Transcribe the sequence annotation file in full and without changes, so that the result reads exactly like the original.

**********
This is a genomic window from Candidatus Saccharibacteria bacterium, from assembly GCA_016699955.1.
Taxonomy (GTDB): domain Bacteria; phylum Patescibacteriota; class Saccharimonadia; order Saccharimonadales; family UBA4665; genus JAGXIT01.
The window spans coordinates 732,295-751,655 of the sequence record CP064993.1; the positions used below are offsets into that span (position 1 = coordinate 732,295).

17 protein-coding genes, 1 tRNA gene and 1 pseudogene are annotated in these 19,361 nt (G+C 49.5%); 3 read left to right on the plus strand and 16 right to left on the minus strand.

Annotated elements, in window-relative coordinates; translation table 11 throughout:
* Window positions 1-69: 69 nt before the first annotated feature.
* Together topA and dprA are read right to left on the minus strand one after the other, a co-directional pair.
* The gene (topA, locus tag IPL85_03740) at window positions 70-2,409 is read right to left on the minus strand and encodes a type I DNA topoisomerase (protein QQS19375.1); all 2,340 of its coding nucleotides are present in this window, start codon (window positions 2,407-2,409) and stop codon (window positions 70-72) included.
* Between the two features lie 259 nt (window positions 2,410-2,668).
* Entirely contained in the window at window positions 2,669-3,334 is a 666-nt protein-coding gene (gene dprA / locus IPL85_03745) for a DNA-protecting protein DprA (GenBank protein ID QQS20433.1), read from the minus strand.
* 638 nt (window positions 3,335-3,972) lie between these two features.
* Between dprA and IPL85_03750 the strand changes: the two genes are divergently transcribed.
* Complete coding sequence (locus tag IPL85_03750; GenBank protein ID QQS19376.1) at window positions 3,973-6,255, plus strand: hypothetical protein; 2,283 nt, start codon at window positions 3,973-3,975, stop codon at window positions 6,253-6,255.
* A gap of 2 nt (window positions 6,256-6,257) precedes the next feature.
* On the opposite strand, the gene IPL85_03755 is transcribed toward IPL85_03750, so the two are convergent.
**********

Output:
This is a genomic window from Candidatus Saccharibacteria bacterium, from assembly GCA_016699955.1.
Taxonomy (GTDB): domain Bacteria; phylum Patescibacteriota; class Saccharimonadia; order Saccharimonadales; family UBA4665; genus JAGXIT01.
The window spans coordinates 732,295-751,655 of the sequence record CP064993.1; the positions used below are offsets into that span (position 1 = coordinate 732,295).

17 protein-coding genes, 1 tRNA gene and 1 pseudogene are annotated in these 19,361 nt (G+C 49.5%); 3 read left to right on the plus strand and 16 right to left on the minus strand.

Annotated elements, in window-relative coordinates; translation table 11 throughout:
* Window positions 1-69: 69 nt before the first annotated feature.
* Together topA and dprA are read right to left on the minus strand one after the other, a co-directional pair.
* The gene (topA, locus tag IPL85_03740) at window positions 70-2,409 is read right to left on the minus strand and encodes a type I DNA topoisomerase (protein QQS19375.1); all 2,340 of its coding nucleotides are present in this window, start codon (window positions 2,407-2,409) and stop codon (window positions 70-72) included.
* Between the two features lie 259 nt (window positions 2,410-2,668).
* Entirely contained in the window at window positions 2,669-3,334 is a 666-nt protein-coding gene (gene dprA / locus IPL85_03745) for a DNA-protecting protein DprA (GenBank protein ID QQS20433.1), read from the minus strand.
* 638 nt (window positions 3,335-3,972) lie between these two features.
* Between dprA and IPL85_03750 the strand changes: the two genes are divergently transcribed.
* Complete coding sequence (locus tag IPL85_03750; GenBank protein ID QQS19376.1) at window positions 3,973-6,255, plus strand: hypothetical protein; 2,283 nt, start codon at window positions 3,973-3,975, stop codon at window positions 6,253-6,255.
* A gap of 2 nt (window positions 6,256-6,257) precedes the next feature.
* On the opposite strand, the gene IPL85_03755 is transcribed toward IPL85_03750, so the two are convergent.